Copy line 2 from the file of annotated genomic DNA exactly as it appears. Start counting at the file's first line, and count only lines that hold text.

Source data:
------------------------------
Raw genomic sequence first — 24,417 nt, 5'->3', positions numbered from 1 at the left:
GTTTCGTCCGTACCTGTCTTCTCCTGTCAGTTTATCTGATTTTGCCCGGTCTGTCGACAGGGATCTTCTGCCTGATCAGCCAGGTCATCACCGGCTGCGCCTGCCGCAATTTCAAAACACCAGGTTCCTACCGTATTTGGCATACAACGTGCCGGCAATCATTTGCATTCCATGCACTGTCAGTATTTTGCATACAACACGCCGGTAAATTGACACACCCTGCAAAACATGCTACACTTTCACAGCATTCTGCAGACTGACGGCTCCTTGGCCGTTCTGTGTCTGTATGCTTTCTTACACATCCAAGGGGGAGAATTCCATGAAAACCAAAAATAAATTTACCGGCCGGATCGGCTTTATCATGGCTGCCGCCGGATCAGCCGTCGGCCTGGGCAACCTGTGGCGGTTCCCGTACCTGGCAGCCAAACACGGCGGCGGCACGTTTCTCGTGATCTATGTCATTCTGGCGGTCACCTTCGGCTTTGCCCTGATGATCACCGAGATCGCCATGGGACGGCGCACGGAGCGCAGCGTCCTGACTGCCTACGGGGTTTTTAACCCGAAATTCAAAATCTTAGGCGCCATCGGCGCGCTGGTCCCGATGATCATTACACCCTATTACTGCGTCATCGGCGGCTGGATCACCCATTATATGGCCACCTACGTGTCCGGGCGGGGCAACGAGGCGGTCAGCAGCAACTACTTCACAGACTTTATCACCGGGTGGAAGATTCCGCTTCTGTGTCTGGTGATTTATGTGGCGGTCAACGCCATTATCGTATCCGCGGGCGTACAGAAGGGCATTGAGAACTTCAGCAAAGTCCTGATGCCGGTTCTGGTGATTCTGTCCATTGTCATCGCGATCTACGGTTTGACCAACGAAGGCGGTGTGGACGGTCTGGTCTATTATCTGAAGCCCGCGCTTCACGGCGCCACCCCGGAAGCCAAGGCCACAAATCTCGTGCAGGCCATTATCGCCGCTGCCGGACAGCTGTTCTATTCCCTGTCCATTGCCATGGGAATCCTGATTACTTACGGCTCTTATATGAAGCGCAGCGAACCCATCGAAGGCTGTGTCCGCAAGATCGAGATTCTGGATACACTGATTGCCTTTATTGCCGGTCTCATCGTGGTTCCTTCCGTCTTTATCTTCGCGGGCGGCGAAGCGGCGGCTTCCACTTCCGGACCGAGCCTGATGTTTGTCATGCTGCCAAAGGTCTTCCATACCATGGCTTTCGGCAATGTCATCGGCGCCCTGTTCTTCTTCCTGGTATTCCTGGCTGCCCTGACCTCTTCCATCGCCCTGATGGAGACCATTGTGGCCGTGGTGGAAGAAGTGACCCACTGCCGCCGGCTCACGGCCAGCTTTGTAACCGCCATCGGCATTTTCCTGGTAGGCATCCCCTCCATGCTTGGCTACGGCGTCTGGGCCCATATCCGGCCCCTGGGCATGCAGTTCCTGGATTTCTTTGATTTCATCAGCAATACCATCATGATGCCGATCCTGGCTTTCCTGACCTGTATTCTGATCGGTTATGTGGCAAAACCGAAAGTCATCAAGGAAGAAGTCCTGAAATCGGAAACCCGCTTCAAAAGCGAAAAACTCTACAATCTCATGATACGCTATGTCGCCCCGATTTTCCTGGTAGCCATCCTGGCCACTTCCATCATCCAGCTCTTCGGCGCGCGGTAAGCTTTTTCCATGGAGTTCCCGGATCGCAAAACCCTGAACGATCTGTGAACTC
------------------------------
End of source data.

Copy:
GTTTCGTCCGTACCTGTCTTCTCCTGTCAGTTTATCTGATTTTGCCCGGTCTGTCGACAGGGATCTTCTGCCTGATCAGCCAGGTCATCACCGGCTGCGCCTGCCGCAATTTCAAAACACCAGGTTCCTACCGTATTTGGCATACAACGTGCCGGCAATCATTTGCATTCCATGCACTGTCAGTATTTTGCATACAACACGCCGGTAAATTGACACACCCTGCAAAACATGCTACACTTTCACAGCATTCTGCAGACTGACGGCTCCTTGGCCGTTCTGTGTCTGTATGCTTTCTTACACATCCAAGGGGGAGAATTCCATGAAAACCAAAAATAAATTTACCGGCCGGATCGGCTTTATCATGGCTGCCGCCGGATCAGCCGTCGGCCTGGGCAACCTGTGGCGGTTCCCGTACCTGGCAGCCAAACACGGCGGCGGCACGTTTCTCGTGATCTATGTCATTCTGGCGGTCACCTTCGGCTTTGCCCTGATGATCACCGAGATCGCCATGGGACGGCGCACGGAGCGCAGCGTCCTGACTGCCTACGGGGTTTTTAACCCGAAATTCAAAATCTTAGGCGCCATCGGCGCGCTGGTCCCGATGATCATTACACCCTATTACTGCGTCATCGGCGGCTGGATCACCCATTATATGGCCACCTACGTGTCCGGGCGGGGCAACGAGGCGGTCAGCAGCAACTACTTCACAGACTTTATCACCGGGTGGAAGATTCCGCTTCTGTGTCTGGTGATTTATGTGGCGGTCAACGCCATTATCGTATCCGCGGGCGTACAGAAGGGCATTGAGAACTTCAGCAAAGTCCTGATGCCGGTTCTGGTGATTCTGTCCATTGTCATCGCGATCTACGGTTTGACCAACGAAGGCGGTGTGGACGGTCTGGTCTATTATCTGAAGCCCGCGCTTCACGGCGCCACCCCGGAAGCCAAGGCCACAAATCTCGTGCAGGCCATTATCGCCGCTGCCGGACAGCTGTTCTATTCCCTGTCCATTGCCATGGGAATCCTGATTACTTACGGCTCTTATATGAAGCGCAGCGAACCCATCGAAGGCTGTGTCCGCAAGATCGAGATTCTGGATACACTGATTGCCTTTATTGCCGGTCTCATCGTGGTTCCTTCCGTCTTTATCTTCGCGGGCGGCGAAGCGGCGGCTTCCACTTCCGGACCGAGCCTGATGTTTGTCATGCTGCCAAAGGTCTTCCATACCATGGCTTTCGGCAATGTCATCGGCGCCCTGTTCTTCTTCCTGGTATTCCTGGCTGCCCTGACCTCTTCCATCGCCCTGATGGAGACCATTGTGGCCGTGGTGGAAGAAGTGACCCACTGCCGCCGGCTCACGGCCAGCTTTGTAACCGCCATCGGCATTTTCCTGGTAGGCATCCCCTCCATGCTTGGCTACGGCGTCTGGGCCCATATCCGGCCCCTGGGCATGCAGTTCCTGGATTTCTTTGATTTCATCAGCAATACCATCATGATGCCGATCCTGGCTTTCCTGACCTGTATTCTGATCGGTTATGTGGCAAAACCGAAAGTCATCAAGGAAGAAGTCCTGAAATCGGAAACCCGCTTCAAAAGCGAAAAACTCTACAATCTCATGATACGCTATGTCGCCCCGATTTTCCTGGTAGCCATCCTGGCCACTTCCATCATCCAGCTCTTCGGCGCGCGGTAAGCTTTTTCCATGGAGTTCCCGGATCGCAAAACCCTGAACGATCTGTGAACTC